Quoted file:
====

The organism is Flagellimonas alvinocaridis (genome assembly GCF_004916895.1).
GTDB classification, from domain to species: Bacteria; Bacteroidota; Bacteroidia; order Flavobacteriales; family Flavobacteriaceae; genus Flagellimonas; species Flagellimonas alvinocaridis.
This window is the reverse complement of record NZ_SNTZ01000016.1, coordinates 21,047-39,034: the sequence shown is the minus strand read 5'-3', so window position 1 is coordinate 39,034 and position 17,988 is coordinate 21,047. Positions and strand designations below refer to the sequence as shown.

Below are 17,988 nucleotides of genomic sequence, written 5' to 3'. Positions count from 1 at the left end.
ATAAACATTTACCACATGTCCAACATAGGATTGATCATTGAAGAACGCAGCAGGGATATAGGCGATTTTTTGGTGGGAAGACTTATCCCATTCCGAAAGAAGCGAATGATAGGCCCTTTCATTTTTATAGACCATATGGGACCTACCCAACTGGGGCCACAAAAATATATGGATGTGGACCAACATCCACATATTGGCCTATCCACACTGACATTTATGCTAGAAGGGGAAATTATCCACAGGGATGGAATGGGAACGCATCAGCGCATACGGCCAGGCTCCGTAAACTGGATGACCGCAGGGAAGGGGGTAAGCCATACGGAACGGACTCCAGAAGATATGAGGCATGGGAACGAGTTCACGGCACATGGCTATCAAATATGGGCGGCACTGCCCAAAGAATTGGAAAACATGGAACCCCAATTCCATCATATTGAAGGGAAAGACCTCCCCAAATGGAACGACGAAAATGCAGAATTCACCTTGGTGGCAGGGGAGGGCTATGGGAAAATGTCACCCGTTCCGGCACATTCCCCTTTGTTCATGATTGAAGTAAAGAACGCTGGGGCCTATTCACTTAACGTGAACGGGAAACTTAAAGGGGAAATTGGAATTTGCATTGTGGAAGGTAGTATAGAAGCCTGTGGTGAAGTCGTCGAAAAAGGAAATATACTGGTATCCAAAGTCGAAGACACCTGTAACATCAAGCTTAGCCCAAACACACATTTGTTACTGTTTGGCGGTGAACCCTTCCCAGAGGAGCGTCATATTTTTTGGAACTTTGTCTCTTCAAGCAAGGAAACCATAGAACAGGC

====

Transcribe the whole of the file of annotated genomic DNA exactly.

The organism is Flagellimonas alvinocaridis (genome assembly GCF_004916895.1).
GTDB classification, from domain to species: Bacteria; Bacteroidota; Bacteroidia; order Flavobacteriales; family Flavobacteriaceae; genus Flagellimonas; species Flagellimonas alvinocaridis.
This window is the reverse complement of record NZ_SNTZ01000016.1, coordinates 21,047-39,034: the sequence shown is the minus strand read 5'-3', so window position 1 is coordinate 39,034 and position 17,988 is coordinate 21,047. Positions and strand designations below refer to the sequence as shown.

Below are 17,988 nucleotides of genomic sequence, written 5' to 3'. Positions count from 1 at the left end.
ATAAACATTTACCACATGTCCAACATAGGATTGATCATTGAAGAACGCAGCAGGGATATAGGCGATTTTTTGGTGGGAAGACTTATCCCATTCCGAAAGAAGCGAATGATAGGCCCTTTCATTTTTATAGACCATATGGGACCTACCCAACTGGGGCCACAAAAATATATGGATGTGGACCAACATCCACATATTGGCCTATCCACACTGACATTTATGCTAGAAGGGGAAATTATCCACAGGGATGGAATGGGAACGCATCAGCGCATACGGCCAGGCTCCGTAAACTGGATGACCGCAGGGAAGGGGGTAAGCCATACGGAACGGACTCCAGAAGATATGAGGCATGGGAACGAGTTCACGGCACATGGCTATCAAATATGGGCGGCACTGCCCAAAGAATTGGAAAACATGGAACCCCAATTCCATCATATTGAAGGGAAAGACCTCCCCAAATGGAACGACGAAAATGCAGAATTCACCTTGGTGGCAGGGGAGGGCTATGGGAAAATGTCACCCGTTCCGGCACATTCCCCTTTGTTCATGATTGAAGTAAAGAACGCTGGGGCCTATTCACTTAACGTGAACGGGAAACTTAAAGGGGAAATTGGAATTTGCATTGTGGAAGGTAGTATAGAAGCCTGTGGTGAAGTCGTCGAAAAAGGAAATATACTGGTATCCAAAGTCGAAGACACCTGTAACATCAAGCTTAGCCCAAACACACATTTGTTACTGTTTGGCGGTGAACCCTTCCCAGAGGAGCGTCATATTTTTTGGAACTTTGTCTCTTCAAGCAAGGAAACCATAGAACAGGC